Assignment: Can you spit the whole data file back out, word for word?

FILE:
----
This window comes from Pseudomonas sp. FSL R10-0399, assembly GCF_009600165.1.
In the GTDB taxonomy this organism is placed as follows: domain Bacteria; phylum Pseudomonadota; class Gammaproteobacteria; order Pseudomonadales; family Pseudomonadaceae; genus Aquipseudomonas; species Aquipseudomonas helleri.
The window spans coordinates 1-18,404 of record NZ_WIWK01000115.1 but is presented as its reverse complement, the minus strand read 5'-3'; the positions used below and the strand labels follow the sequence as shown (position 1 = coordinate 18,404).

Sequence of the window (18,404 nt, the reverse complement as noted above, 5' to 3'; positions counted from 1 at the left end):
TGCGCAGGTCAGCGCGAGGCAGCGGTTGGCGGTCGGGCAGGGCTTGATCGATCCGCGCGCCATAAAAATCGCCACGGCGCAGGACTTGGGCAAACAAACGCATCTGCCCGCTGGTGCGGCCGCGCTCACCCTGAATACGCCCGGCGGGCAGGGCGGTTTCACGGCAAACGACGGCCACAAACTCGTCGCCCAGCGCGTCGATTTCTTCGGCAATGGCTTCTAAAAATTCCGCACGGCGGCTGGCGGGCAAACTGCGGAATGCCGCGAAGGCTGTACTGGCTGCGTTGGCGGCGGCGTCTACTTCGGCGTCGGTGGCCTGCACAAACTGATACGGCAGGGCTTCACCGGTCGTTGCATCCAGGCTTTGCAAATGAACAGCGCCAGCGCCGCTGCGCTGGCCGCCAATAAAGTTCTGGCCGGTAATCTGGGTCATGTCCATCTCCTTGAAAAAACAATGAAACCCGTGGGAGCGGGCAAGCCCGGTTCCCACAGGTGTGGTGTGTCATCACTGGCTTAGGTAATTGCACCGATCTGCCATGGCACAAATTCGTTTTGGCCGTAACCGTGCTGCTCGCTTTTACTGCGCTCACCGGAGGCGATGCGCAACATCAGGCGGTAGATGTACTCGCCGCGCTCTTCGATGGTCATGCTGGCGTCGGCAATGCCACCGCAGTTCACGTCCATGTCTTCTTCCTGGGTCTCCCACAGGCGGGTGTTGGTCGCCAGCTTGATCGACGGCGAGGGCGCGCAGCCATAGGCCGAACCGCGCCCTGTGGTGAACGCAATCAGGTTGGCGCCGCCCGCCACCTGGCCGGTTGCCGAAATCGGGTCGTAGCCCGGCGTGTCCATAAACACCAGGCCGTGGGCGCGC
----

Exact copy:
This window comes from Pseudomonas sp. FSL R10-0399, assembly GCF_009600165.1.
In the GTDB taxonomy this organism is placed as follows: domain Bacteria; phylum Pseudomonadota; class Gammaproteobacteria; order Pseudomonadales; family Pseudomonadaceae; genus Aquipseudomonas; species Aquipseudomonas helleri.
The window spans coordinates 1-18,404 of record NZ_WIWK01000115.1 but is presented as its reverse complement, the minus strand read 5'-3'; the positions used below and the strand labels follow the sequence as shown (position 1 = coordinate 18,404).

Sequence of the window (18,404 nt, the reverse complement as noted above, 5' to 3'; positions counted from 1 at the left end):
TGCGCAGGTCAGCGCGAGGCAGCGGTTGGCGGTCGGGCAGGGCTTGATCGATCCGCGCGCCATAAAAATCGCCACGGCGCAGGACTTGGGCAAACAAACGCATCTGCCCGCTGGTGCGGCCGCGCTCACCCTGAATACGCCCGGCGGGCAGGGCGGTTTCACGGCAAACGACGGCCACAAACTCGTCGCCCAGCGCGTCGATTTCTTCGGCAATGGCTTCTAAAAATTCCGCACGGCGGCTGGCGGGCAAACTGCGGAATGCCGCGAAGGCTGTACTGGCTGCGTTGGCGGCGGCGTCTACTTCGGCGTCGGTGGCCTGCACAAACTGATACGGCAGGGCTTCACCGGTCGTTGCATCCAGGCTTTGCAAATGAACAGCGCCAGCGCCGCTGCGCTGGCCGCCAATAAAGTTCTGGCCGGTAATCTGGGTCATGTCCATCTCCTTGAAAAAACAATGAAACCCGTGGGAGCGGGCAAGCCCGGTTCCCACAGGTGTGGTGTGTCATCACTGGCTTAGGTAATTGCACCGATCTGCCATGGCACAAATTCGTTTTGGCCGTAACCGTGCTGCTCGCTTTTACTGCGCTCACCGGAGGCGATGCGCAACATCAGGCGGTAGATGTACTCGCCGCGCTCTTCGATGGTCATGCTGGCGTCGGCAATGCCACCGCAGTTCACGTCCATGTCTTCTTCCTGGGTCTCCCACAGGCGGGTGTTGGTCGCCAGCTTGATCGACGGCGAGGGCGCGCAGCCATAGGCCGAACCGCGCCCTGTGGTGAACGCAATCAGGTTGGCGCCGCCCGCCACCTGGCCGGTTGCCGAAATCGGGTCGTAGCCCGGCGTGTCCATAAACACCAGGCCGTGGGCGCGC